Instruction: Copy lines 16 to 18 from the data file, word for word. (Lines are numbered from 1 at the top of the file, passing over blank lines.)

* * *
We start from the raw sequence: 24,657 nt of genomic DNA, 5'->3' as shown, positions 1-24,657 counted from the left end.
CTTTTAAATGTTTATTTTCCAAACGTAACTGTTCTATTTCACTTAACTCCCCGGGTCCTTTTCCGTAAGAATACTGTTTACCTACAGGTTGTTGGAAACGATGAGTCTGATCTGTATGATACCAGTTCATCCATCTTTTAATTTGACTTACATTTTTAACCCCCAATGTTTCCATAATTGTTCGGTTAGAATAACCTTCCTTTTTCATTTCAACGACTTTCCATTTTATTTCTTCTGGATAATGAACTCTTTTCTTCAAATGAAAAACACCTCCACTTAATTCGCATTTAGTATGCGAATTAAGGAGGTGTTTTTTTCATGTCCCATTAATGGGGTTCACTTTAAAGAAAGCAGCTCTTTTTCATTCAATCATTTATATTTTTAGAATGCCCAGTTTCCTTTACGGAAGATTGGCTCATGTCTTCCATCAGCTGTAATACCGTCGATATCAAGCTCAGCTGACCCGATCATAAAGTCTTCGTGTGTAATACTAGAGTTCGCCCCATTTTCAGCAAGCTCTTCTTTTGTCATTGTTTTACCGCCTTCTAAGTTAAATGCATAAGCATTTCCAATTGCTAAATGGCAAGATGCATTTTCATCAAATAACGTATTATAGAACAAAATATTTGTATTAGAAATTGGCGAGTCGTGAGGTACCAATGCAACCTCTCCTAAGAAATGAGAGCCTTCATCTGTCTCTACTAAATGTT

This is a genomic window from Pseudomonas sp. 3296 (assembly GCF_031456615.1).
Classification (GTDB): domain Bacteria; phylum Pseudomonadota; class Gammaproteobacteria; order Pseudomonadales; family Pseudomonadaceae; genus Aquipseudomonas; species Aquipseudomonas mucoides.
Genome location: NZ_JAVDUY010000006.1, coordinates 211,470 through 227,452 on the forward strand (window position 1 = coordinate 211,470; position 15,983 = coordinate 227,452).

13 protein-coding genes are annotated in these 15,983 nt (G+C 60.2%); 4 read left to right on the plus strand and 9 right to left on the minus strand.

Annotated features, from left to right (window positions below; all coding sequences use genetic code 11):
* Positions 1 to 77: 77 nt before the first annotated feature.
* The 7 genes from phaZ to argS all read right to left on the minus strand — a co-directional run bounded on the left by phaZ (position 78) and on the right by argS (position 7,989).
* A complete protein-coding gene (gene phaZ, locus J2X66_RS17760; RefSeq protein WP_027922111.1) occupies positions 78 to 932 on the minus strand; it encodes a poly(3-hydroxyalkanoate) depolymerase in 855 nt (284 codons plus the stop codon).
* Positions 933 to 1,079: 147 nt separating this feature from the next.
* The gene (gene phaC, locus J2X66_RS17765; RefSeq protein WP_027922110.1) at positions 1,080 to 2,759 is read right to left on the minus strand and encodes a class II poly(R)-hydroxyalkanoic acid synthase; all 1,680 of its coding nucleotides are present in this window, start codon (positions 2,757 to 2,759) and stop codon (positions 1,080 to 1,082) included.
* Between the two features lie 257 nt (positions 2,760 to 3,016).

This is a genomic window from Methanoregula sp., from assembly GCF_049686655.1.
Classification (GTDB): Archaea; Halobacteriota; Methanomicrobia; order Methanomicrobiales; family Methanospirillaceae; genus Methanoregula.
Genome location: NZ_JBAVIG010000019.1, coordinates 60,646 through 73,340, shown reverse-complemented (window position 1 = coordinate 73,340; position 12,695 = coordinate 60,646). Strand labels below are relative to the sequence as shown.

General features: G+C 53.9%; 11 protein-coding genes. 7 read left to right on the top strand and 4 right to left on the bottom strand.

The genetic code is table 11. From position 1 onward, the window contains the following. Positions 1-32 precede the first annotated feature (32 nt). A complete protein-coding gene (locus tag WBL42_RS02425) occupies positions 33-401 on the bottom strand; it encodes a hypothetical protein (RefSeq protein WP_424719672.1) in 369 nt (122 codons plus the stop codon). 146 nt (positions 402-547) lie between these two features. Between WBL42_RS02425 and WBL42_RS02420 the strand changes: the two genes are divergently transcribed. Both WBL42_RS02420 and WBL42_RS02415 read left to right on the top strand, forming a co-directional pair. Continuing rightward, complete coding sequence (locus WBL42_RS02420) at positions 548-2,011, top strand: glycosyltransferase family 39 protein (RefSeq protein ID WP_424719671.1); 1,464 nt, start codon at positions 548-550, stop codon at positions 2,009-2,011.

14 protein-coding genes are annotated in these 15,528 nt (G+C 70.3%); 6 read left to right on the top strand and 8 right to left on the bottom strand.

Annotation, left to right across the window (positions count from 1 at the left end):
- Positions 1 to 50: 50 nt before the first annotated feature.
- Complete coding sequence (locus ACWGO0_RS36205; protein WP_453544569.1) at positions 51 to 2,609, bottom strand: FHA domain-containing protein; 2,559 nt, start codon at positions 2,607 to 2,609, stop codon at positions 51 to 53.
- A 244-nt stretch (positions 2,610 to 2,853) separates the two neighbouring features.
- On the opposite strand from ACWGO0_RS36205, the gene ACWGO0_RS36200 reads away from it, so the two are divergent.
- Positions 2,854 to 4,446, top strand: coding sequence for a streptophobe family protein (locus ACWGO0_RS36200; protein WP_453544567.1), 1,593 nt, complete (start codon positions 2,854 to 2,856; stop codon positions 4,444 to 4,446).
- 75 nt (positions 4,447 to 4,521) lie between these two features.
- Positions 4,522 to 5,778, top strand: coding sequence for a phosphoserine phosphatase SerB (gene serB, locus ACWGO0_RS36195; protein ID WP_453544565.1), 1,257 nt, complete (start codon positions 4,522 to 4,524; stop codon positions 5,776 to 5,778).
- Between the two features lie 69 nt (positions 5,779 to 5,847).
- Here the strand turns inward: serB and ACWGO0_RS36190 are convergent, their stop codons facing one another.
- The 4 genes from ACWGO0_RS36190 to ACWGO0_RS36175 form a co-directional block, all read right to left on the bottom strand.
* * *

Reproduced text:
Genome location: NZ_JBAVIG010000019.1, coordinates 60,646 through 73,340, shown reverse-complemented (window position 1 = coordinate 73,340; position 12,695 = coordinate 60,646). Strand labels below are relative to the sequence as shown.

General features: G+C 53.9%; 11 protein-coding genes. 7 read left to right on the top strand and 4 right to left on the bottom strand.

The genetic code is table 11. From position 1 onward, the window contains the following. Positions 1-32 precede the first annotated feature (32 nt). A complete protein-coding gene (locus tag WBL42_RS02425) occupies positions 33-401 on the bottom strand; it encodes a hypothetical protein (RefSeq protein WP_424719672.1) in 369 nt (122 codons plus the stop codon). 146 nt (positions 402-547) lie between these two features. Between WBL42_RS02425 and WBL42_RS02420 the strand changes: the two genes are divergently transcribed. Both WBL42_RS02420 and WBL42_RS02415 read left to right on the top strand, forming a co-directional pair. Continuing rightward, complete coding sequence (locus WBL42_RS02420) at positions 548-2,011, top strand: glycosyltransferase family 39 protein (RefSeq protein ID WP_424719671.1); 1,464 nt, start codon at positions 548-550, stop codon at positions 2,009-2,011.